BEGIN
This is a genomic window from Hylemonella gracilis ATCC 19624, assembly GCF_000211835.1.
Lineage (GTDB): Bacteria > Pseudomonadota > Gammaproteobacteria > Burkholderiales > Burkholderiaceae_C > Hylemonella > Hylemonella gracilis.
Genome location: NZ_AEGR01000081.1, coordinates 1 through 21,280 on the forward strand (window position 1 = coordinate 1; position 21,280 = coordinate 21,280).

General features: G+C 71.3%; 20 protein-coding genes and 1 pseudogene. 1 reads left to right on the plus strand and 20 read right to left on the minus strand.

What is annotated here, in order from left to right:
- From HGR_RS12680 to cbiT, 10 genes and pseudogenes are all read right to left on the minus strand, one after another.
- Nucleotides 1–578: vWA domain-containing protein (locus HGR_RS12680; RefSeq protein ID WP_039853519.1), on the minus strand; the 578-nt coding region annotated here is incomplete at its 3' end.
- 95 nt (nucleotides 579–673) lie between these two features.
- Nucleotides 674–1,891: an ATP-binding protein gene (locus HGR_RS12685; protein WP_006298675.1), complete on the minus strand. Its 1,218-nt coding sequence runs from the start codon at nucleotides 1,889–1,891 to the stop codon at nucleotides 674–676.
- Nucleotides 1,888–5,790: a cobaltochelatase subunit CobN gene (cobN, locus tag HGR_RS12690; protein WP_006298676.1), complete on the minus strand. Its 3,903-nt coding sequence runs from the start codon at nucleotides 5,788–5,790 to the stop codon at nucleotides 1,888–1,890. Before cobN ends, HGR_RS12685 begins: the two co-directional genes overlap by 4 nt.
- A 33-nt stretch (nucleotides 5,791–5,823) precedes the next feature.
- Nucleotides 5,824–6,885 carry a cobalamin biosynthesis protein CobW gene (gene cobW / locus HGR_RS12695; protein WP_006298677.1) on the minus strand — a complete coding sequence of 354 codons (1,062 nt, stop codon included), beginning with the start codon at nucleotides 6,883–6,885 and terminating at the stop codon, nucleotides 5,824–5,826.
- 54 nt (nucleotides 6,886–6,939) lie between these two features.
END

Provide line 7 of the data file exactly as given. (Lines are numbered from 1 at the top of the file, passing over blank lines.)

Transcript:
- Nucleotides 1–578: vWA domain-containing protein (locus HGR_RS12680; RefSeq protein ID WP_039853519.1), on the minus strand; the 578-nt coding region annotated here is incomplete at its 3' end.